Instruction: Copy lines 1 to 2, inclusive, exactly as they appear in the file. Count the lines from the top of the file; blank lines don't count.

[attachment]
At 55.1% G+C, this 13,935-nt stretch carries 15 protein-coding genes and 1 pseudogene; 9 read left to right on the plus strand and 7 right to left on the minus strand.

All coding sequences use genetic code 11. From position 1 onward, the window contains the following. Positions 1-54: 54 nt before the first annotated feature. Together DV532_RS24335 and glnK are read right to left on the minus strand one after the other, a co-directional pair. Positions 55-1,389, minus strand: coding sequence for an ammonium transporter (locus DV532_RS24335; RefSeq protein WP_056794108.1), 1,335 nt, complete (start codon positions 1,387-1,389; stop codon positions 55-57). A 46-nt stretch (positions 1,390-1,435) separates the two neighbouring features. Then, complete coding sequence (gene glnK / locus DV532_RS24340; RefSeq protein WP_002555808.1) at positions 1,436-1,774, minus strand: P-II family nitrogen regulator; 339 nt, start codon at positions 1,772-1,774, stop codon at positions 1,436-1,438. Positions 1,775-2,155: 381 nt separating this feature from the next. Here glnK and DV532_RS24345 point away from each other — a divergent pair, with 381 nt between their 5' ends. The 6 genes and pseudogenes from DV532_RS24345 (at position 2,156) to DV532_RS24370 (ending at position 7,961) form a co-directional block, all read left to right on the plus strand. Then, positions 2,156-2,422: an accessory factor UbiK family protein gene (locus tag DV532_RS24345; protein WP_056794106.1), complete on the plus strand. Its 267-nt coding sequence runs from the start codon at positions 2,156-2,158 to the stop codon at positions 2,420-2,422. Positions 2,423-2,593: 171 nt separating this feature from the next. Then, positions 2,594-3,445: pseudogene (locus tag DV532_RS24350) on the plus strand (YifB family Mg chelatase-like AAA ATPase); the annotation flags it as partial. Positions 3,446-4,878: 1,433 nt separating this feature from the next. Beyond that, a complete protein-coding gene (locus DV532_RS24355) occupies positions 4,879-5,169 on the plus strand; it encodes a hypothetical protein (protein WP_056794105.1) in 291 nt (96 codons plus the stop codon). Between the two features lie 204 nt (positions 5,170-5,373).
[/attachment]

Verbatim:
At 55.1% G+C, this 13,935-nt stretch carries 15 protein-coding genes and 1 pseudogene; 9 read left to right on the plus strand and 7 right to left on the minus strand.

All coding sequences use genetic code 11. From position 1 onward, the window contains the following. Positions 1-54: 54 nt before the first annotated feature. Together DV532_RS24335 and glnK are read right to left on the minus strand one after the other, a co-directional pair. Positions 55-1,389, minus strand: coding sequence for an ammonium transporter (locus DV532_RS24335; RefSeq protein WP_056794108.1), 1,335 nt, complete (start codon positions 1,387-1,389; stop codon positions 55-57). A 46-nt stretch (positions 1,390-1,435) separates the two neighbouring features. Then, complete coding sequence (gene glnK / locus DV532_RS24340; RefSeq protein WP_002555808.1) at positions 1,436-1,774, minus strand: P-II family nitrogen regulator; 339 nt, start codon at positions 1,772-1,774, stop codon at positions 1,436-1,438. Positions 1,775-2,155: 381 nt separating this feature from the next. Here glnK and DV532_RS24345 point away from each other — a divergent pair, with 381 nt between their 5' ends. The 6 genes and pseudogenes from DV532_RS24345 (at position 2,156) to DV532_RS24370 (ending at position 7,961) form a co-directional block, all read left to right on the plus strand. Then, positions 2,156-2,422: an accessory factor UbiK family protein gene (locus tag DV532_RS24345; protein WP_056794106.1), complete on the plus strand. Its 267-nt coding sequence runs from the start codon at positions 2,156-2,158 to the stop codon at positions 2,420-2,422. Positions 2,423-2,593: 171 nt separating this feature from the next. Then, positions 2,594-3,445: pseudogene (locus tag DV532_RS24350) on the plus strand (YifB family Mg chelatase-like AAA ATPase); the annotation flags it as partial. Positions 3,446-4,878: 1,433 nt separating this feature from the next. Beyond that, a complete protein-coding gene (locus DV532_RS24355) occupies positions 4,879-5,169 on the plus strand; it encodes a hypothetical protein (protein WP_056794105.1) in 291 nt (96 codons plus the stop codon). Between the two features lie 204 nt (positions 5,170-5,373).